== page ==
emotion

Is Positive Emotion relevant to Business?

bussines eggs

We all like to feel good, don’t we?  I recall many years ago the BBC Radio breakfast DJ Chris Evans said something like ‘in order to appreciate feeling good you have to feel bad’, or some variation on that duality. But, does feeling good have any benefits in the workplace beyond, well, feeling good?

One of the worlds leading researchers in positive emotions is Barbara Frederickson.  With her colleagues Dr. Frederickson formed the Broaden-and-Build Theory of Positive Emotions which you’ll find summarized at her PEPLab site, and in her book Positivity. Positivity-Book-Barbara-Frederickson

Among the things we can learn from the research is the effect positive and negative emotion have on our ability to creatively engage in a task or activity.  From my own experience, approaching a problem in a good mood certainly helps with engagement, leading to a frame of mind open to opportunities and possibilities.  When I compare it to approaching a task or problem in a negative mood, I’m much more likely to create a ‘why this is doomed’ approach, or at least find it harder to engage.

Although rarely black and white, it does seem like common sense that approaching an activity with positivity increases your chances of a great outcome.  What isn’t common sense and why I think Frederickson’s research is so interesting, is that it’s unusual for us to take advantage of this, that is, to actively try and engage positive emotion at work.

The quick version of the broaden and build theory is that positive emotions make us more open, they broaden our mind so we are better able to make connections and discover new information.  It’s perfect for problem solving, enabling a more creative state of mind.  This in turn means you’re more likely to learn new things and have a wider range of approaches and experience, which buildsyour resources over time.  So, not only are we more successful in the moment, but over time we grow our talent as well.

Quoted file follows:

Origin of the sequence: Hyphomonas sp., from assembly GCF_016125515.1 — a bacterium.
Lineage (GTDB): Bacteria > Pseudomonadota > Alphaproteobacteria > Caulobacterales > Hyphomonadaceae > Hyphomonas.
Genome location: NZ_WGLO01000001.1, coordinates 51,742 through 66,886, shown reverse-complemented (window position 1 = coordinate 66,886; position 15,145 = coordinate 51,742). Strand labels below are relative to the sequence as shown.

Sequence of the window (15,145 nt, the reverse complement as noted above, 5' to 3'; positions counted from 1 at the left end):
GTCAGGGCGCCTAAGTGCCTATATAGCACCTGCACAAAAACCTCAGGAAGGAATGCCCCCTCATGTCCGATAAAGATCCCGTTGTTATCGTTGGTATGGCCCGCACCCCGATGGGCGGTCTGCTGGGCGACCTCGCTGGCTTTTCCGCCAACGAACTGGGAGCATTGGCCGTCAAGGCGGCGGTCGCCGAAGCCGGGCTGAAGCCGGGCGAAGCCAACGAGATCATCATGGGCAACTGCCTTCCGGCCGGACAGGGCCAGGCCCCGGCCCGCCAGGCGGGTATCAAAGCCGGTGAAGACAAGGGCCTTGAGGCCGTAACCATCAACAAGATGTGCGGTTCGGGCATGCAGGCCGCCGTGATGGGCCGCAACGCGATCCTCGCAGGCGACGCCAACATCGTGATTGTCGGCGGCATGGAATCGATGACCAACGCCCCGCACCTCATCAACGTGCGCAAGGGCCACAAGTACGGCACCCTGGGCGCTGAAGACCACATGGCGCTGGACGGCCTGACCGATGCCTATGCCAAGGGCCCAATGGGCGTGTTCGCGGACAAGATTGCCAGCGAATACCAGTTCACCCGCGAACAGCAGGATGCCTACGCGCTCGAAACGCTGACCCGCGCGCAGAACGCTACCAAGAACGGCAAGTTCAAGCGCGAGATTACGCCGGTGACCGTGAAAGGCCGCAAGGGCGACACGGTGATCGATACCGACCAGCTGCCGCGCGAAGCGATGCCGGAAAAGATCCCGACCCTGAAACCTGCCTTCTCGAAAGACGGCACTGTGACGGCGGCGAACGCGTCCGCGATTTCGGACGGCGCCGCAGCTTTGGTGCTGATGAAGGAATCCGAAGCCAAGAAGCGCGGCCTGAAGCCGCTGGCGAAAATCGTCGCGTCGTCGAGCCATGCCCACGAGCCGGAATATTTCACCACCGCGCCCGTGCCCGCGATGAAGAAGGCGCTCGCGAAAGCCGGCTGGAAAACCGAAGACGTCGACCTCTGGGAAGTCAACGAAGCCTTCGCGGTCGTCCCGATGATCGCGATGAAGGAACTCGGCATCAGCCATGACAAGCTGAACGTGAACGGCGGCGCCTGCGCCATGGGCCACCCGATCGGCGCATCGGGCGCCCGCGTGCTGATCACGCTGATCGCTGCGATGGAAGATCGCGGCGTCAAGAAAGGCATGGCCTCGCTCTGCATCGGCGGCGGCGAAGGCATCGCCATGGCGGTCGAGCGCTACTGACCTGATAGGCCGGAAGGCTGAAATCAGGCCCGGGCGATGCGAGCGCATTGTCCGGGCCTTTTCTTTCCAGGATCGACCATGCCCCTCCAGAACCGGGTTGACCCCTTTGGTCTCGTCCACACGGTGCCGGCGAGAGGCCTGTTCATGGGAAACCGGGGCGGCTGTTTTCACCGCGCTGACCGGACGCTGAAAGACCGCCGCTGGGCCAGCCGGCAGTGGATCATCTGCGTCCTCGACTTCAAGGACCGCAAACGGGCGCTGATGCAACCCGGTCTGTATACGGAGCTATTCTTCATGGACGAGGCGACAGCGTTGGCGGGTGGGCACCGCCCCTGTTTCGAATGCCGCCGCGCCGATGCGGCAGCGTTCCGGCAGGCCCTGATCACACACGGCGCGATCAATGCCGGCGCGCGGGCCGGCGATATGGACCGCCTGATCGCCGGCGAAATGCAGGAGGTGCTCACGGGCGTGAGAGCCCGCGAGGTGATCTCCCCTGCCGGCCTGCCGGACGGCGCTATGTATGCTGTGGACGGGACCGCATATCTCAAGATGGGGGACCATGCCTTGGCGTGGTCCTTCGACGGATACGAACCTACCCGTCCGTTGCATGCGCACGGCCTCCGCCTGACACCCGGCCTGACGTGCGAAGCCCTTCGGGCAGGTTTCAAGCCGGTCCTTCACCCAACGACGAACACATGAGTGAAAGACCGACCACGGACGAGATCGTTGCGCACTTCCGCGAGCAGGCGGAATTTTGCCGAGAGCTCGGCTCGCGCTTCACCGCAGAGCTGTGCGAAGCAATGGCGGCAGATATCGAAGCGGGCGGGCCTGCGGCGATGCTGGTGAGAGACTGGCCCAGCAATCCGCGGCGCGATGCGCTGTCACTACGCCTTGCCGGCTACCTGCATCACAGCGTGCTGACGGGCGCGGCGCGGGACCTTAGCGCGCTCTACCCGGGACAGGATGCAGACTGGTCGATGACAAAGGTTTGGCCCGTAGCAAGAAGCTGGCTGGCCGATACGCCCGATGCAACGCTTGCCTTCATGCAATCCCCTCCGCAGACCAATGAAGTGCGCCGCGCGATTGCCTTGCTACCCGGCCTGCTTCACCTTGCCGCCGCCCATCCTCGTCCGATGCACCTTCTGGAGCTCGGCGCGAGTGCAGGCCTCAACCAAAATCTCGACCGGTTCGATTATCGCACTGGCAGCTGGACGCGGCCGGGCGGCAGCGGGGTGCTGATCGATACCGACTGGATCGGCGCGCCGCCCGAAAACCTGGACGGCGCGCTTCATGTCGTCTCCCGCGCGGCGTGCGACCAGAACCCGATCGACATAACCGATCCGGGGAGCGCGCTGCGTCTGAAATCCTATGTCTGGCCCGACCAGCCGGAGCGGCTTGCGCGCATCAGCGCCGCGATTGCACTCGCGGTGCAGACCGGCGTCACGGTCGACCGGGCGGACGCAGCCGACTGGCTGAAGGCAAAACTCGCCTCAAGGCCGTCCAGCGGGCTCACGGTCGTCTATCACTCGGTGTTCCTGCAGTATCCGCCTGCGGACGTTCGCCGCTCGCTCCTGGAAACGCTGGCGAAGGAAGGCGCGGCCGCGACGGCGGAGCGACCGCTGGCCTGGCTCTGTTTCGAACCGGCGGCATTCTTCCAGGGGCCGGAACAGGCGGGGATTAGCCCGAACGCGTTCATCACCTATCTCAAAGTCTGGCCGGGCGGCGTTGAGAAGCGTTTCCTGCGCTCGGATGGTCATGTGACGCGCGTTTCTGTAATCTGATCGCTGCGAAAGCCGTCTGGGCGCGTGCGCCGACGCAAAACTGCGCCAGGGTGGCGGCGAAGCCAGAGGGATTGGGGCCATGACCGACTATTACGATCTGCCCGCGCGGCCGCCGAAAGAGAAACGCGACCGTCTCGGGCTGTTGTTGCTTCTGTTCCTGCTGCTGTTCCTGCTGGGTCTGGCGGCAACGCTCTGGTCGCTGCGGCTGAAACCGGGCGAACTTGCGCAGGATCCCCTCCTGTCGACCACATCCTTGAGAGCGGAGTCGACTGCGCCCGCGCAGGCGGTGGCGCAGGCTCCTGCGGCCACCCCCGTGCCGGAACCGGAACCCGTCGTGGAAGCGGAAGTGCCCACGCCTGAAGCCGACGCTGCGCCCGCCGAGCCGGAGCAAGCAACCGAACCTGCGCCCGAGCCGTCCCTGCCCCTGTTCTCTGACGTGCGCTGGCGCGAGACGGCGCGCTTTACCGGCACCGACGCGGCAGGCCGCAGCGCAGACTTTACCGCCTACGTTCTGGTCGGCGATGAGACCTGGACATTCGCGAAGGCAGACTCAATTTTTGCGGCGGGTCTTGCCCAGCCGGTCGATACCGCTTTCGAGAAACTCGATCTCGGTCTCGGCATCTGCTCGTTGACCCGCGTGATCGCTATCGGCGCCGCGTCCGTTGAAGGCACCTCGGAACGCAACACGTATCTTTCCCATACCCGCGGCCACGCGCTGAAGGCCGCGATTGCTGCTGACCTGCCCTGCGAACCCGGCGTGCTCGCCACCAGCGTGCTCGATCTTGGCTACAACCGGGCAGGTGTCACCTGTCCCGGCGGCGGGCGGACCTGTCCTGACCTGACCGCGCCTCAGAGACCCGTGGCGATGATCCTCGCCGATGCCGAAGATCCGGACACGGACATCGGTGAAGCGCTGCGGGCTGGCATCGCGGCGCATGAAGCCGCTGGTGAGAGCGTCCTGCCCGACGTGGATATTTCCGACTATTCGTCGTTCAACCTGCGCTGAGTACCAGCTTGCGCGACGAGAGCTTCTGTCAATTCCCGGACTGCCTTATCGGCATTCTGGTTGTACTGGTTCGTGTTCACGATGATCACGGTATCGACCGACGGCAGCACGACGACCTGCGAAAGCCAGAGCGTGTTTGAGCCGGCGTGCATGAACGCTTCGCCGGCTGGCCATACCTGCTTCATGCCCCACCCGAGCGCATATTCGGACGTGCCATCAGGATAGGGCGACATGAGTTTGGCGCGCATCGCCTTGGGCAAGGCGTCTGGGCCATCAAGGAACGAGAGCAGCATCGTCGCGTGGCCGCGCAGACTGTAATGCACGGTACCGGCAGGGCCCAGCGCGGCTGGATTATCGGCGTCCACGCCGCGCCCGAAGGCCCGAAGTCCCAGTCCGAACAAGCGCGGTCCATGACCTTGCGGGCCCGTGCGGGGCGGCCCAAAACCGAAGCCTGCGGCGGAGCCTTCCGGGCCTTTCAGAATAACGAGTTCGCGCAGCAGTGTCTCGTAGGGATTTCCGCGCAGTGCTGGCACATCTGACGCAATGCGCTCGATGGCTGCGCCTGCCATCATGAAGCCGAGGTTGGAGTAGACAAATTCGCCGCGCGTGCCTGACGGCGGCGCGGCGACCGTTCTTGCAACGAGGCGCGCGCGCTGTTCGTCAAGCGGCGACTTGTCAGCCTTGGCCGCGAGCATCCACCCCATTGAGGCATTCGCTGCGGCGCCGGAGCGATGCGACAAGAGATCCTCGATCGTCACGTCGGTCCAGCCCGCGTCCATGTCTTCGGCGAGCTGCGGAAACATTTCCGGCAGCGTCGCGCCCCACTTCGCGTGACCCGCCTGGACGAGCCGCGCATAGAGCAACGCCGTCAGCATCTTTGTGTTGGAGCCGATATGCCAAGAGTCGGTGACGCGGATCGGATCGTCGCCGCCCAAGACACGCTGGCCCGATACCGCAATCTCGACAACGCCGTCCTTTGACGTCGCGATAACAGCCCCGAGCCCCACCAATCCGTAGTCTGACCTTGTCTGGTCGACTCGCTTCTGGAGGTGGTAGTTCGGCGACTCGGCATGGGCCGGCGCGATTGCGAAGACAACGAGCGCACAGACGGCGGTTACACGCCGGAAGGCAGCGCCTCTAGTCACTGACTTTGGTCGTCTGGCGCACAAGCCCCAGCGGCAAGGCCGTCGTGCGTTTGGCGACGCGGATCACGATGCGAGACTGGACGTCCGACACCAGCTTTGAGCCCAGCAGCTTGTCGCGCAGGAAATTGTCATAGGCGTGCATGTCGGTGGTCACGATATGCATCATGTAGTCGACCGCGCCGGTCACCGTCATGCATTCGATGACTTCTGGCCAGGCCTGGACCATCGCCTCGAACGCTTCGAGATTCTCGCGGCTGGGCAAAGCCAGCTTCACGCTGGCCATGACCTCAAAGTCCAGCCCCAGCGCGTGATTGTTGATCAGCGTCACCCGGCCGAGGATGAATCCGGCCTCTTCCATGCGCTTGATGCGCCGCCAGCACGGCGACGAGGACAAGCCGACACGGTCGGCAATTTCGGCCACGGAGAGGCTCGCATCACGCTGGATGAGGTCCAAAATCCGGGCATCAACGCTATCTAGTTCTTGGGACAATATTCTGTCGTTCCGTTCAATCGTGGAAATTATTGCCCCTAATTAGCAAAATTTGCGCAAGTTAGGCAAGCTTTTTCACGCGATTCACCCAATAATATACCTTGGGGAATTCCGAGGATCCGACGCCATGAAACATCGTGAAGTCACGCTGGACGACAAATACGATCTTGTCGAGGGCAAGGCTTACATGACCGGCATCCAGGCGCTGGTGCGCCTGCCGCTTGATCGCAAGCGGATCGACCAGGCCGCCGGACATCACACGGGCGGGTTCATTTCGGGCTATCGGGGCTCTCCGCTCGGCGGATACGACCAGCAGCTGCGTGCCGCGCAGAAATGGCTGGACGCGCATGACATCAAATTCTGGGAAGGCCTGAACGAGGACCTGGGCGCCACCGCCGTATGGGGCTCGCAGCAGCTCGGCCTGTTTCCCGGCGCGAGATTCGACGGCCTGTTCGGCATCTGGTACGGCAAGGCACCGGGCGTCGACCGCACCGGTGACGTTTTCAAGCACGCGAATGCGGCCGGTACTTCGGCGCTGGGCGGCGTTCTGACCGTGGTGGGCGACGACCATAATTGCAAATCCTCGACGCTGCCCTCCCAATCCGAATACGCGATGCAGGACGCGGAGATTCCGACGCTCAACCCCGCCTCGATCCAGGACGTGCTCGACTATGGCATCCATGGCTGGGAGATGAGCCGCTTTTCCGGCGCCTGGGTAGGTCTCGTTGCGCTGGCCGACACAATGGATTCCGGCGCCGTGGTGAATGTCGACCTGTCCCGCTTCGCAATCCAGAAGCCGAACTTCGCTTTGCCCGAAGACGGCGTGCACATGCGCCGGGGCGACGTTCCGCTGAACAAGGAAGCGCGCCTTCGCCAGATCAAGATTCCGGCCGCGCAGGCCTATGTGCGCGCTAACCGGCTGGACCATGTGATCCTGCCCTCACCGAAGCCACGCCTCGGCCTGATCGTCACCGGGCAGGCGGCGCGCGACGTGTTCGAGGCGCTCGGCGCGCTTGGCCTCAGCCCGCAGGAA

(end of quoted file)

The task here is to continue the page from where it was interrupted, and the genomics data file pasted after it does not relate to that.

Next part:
This is very relevant for business.  If individuals whether solo or part of team are more engaged, it can positively impact the business.  So, how do you help foster positive emotion in the workplace?  There are lots of ways, here’s a few:

  • Consistency between your internal and external view and approach to customers
  • Opportunity to work in and on your strengths
  • Having a better appreciation for the different kinds of personality among your team (putting some effort into understanding your colleagues)
  • Positive leadership and role models
  • A moral purpose
  • Fairness & openness
  • An unbalanced approach to criticism

Just taking this last example ‘an unbalance approach to criticism’ – Frederickson and Dr. Marcial Losadacombined their efforts to put a number on the amount of positive to negative emotion shown in successful and unsuccessful business teams.  The magic number is a ratio of 3:1… 3 times more positive emotion than negative.

A practical example, and a setting used in the research, is the interaction between people in the same meeting.  For example, if an idea is raised, a positive interaction might entail people asking about and exploring the idea – ‘that sounds interesting, though I’m not sure I understand, tell us more’, whereas ‘no, that doesn’t sound like it will work’ is a negative one.  Of course, some ideas raised may well be untenable and exploring them a waste of time.  The point is that successful, high performance business teams showed a positivity to negativity ratio above 3:1, and unsuccessful business teams showed a ratio of less than 1:1.

Incidentally, there’s also also a threshold for being too positive, it’s 11:1.  Here there’s so much positivity as to be blind to the challenges or pitfalls of an approach, and the downsides aren’t considered.  Which makes it worth pointing out that some negativity is beneficial and realistic, specifically as we’ve just learned, a positive to negative ratio between 3:1 and 11:1.

So there we have it, well a bit of it anyway… positive emotion can make you and your organisation more successful.

Be remarkable,
Mark